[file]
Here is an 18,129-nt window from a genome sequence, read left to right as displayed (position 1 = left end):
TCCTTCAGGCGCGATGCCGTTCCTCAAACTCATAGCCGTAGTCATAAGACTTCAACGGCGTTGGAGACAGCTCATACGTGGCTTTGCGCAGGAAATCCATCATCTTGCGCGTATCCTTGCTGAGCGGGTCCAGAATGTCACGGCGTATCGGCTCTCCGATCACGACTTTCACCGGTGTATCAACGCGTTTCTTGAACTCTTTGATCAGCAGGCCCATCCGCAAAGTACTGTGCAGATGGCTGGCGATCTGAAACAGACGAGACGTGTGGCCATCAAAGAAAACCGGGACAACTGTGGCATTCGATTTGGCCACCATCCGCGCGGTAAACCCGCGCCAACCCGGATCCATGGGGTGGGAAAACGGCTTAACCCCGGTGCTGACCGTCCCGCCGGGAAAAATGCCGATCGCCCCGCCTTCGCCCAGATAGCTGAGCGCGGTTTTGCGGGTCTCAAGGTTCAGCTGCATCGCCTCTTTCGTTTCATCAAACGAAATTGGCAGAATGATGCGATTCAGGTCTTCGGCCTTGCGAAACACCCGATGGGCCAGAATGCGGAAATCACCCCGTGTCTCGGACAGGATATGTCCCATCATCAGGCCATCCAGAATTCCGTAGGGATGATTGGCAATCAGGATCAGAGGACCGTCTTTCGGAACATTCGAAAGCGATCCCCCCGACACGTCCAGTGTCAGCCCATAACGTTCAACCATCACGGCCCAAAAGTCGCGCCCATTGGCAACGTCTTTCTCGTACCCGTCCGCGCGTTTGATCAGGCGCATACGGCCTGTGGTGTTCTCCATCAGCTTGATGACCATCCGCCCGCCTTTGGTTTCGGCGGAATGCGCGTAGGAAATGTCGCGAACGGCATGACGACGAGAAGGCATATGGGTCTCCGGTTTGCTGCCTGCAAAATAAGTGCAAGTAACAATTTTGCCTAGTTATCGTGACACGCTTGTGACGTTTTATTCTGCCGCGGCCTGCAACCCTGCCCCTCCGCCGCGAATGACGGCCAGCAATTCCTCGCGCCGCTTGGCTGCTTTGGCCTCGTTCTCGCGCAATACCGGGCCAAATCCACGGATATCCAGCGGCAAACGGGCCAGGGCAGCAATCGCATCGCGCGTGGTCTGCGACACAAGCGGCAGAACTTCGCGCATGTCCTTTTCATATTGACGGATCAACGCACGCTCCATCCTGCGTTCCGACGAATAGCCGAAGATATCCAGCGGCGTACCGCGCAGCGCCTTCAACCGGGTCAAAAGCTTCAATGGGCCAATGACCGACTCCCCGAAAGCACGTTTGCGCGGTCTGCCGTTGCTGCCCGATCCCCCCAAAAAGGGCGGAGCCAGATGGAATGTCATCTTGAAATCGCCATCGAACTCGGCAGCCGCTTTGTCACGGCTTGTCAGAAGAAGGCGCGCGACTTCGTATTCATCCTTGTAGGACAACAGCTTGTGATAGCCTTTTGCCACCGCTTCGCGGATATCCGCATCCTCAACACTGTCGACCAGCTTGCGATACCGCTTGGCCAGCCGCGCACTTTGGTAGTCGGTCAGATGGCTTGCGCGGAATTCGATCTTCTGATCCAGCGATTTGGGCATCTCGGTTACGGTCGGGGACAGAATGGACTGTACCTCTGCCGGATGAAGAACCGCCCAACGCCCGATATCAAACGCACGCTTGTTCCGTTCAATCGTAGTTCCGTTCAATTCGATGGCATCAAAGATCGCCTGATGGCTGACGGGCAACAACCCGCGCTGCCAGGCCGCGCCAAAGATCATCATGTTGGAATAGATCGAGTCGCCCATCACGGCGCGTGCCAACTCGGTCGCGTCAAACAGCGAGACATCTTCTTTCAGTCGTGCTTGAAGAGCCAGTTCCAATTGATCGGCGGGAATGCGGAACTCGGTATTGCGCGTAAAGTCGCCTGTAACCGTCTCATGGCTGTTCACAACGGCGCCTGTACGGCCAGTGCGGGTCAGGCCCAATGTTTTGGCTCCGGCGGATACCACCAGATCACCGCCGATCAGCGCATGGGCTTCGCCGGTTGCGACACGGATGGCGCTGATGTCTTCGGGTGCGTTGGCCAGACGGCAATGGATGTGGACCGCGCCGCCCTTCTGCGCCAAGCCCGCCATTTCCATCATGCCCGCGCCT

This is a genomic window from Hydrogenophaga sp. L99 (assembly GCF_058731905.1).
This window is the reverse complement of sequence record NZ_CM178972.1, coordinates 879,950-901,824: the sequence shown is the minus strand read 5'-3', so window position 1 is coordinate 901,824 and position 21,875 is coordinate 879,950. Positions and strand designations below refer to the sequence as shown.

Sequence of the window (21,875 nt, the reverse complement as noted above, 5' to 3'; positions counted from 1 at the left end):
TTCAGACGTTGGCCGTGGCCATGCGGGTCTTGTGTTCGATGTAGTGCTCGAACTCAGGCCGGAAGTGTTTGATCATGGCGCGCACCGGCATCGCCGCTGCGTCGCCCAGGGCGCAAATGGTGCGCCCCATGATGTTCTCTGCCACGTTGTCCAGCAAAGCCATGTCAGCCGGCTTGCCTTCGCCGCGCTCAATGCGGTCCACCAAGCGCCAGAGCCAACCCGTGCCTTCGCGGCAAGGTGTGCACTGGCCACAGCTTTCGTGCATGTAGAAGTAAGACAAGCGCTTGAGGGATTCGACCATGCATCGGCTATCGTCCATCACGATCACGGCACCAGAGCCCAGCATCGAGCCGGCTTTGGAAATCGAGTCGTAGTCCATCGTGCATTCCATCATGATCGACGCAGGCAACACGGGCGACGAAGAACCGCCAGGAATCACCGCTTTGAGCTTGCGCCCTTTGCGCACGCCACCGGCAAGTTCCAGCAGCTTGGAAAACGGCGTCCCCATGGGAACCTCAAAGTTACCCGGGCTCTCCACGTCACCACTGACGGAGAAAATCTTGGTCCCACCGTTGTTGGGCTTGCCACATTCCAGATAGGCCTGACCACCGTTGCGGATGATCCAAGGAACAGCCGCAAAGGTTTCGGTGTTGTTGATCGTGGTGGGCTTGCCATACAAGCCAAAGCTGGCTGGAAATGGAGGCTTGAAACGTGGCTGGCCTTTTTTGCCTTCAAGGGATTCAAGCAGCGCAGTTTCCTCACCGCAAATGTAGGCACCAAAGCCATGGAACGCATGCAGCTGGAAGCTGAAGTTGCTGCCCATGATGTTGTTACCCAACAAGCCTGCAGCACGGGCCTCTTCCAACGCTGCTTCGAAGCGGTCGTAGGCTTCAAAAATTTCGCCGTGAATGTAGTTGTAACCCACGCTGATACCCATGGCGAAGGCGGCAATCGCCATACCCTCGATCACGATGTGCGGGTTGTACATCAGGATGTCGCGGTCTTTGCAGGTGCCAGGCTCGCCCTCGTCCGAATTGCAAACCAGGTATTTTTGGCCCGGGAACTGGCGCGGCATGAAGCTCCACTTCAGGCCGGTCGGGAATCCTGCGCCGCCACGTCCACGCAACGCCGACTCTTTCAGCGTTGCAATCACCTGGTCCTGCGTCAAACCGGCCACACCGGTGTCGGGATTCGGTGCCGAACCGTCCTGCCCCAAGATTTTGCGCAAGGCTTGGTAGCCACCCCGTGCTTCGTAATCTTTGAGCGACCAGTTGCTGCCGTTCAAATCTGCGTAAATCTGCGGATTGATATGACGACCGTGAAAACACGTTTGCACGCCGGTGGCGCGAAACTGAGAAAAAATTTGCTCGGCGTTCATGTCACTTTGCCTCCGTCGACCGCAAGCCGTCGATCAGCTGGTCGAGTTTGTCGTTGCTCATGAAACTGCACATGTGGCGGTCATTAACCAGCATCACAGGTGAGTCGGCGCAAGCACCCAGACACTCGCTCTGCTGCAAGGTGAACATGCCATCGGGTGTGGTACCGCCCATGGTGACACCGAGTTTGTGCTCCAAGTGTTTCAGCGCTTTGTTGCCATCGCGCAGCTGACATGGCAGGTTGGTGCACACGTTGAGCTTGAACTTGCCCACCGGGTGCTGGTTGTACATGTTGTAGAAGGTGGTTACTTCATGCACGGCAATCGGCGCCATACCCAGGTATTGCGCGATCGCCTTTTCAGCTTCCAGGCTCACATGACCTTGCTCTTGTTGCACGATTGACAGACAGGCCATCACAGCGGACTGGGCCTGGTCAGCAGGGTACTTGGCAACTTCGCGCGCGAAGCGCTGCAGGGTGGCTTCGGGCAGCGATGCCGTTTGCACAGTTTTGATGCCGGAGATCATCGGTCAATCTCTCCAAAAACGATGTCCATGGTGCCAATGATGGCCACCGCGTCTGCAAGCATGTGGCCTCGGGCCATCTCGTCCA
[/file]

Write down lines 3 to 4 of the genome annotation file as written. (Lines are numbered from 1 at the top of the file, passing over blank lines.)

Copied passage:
This is a genomic window from Hydrogenophaga sp. L99 (assembly GCF_058731905.1).
This window is the reverse complement of sequence record NZ_CM178972.1, coordinates 879,950-901,824: the sequence shown is the minus strand read 5'-3', so window position 1 is coordinate 901,824 and position 21,875 is coordinate 879,950. Positions and strand designations below refer to the sequence as shown.